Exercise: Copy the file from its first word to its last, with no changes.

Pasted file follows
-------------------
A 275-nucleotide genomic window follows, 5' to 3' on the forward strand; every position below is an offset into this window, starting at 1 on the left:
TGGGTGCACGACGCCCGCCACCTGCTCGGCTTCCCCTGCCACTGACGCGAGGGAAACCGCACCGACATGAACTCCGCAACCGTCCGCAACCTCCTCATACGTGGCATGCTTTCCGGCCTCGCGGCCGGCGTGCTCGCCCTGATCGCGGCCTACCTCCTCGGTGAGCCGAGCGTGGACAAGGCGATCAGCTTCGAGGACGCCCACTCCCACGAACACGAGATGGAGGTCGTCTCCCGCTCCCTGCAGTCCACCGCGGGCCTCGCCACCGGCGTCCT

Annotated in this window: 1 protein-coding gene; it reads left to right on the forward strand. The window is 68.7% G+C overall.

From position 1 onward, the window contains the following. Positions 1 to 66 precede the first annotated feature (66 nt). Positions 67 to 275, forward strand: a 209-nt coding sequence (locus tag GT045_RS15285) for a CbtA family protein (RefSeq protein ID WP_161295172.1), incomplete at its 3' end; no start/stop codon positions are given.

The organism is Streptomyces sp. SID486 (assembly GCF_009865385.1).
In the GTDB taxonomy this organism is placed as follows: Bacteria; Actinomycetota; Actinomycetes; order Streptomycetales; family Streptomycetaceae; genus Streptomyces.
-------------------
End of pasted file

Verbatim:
A 275-nucleotide genomic window follows, 5' to 3' on the forward strand; every position below is an offset into this window, starting at 1 on the left:
TGGGTGCACGACGCCCGCCACCTGCTCGGCTTCCCCTGCCACTGACGCGAGGGAAACCGCACCGACATGAACTCCGCAACCGTCCGCAACCTCCTCATACGTGGCATGCTTTCCGGCCTCGCGGCCGGCGTGCTCGCCCTGATCGCGGCCTACCTCCTCGGTGAGCCGAGCGTGGACAAGGCGATCAGCTTCGAGGACGCCCACTCCCACGAACACGAGATGGAGGTCGTCTCCCGCTCCCTGCAGTCCACCGCGGGCCTCGCCACCGGCGTCCT

Annotated in this window: 1 protein-coding gene; it reads left to right on the forward strand. The window is 68.7% G+C overall.

From position 1 onward, the window contains the following. Positions 1 to 66 precede the first annotated feature (66 nt). Positions 67 to 275, forward strand: a 209-nt coding sequence (locus tag GT045_RS15285) for a CbtA family protein (RefSeq protein ID WP_161295172.1), incomplete at its 3' end; no start/stop codon positions are given.

The organism is Streptomyces sp. SID486 (assembly GCF_009865385.1).
In the GTDB taxonomy this organism is placed as follows: Bacteria; Actinomycetota; Actinomycetes; order Streptomycetales; family Streptomycetaceae; genus Streptomyces.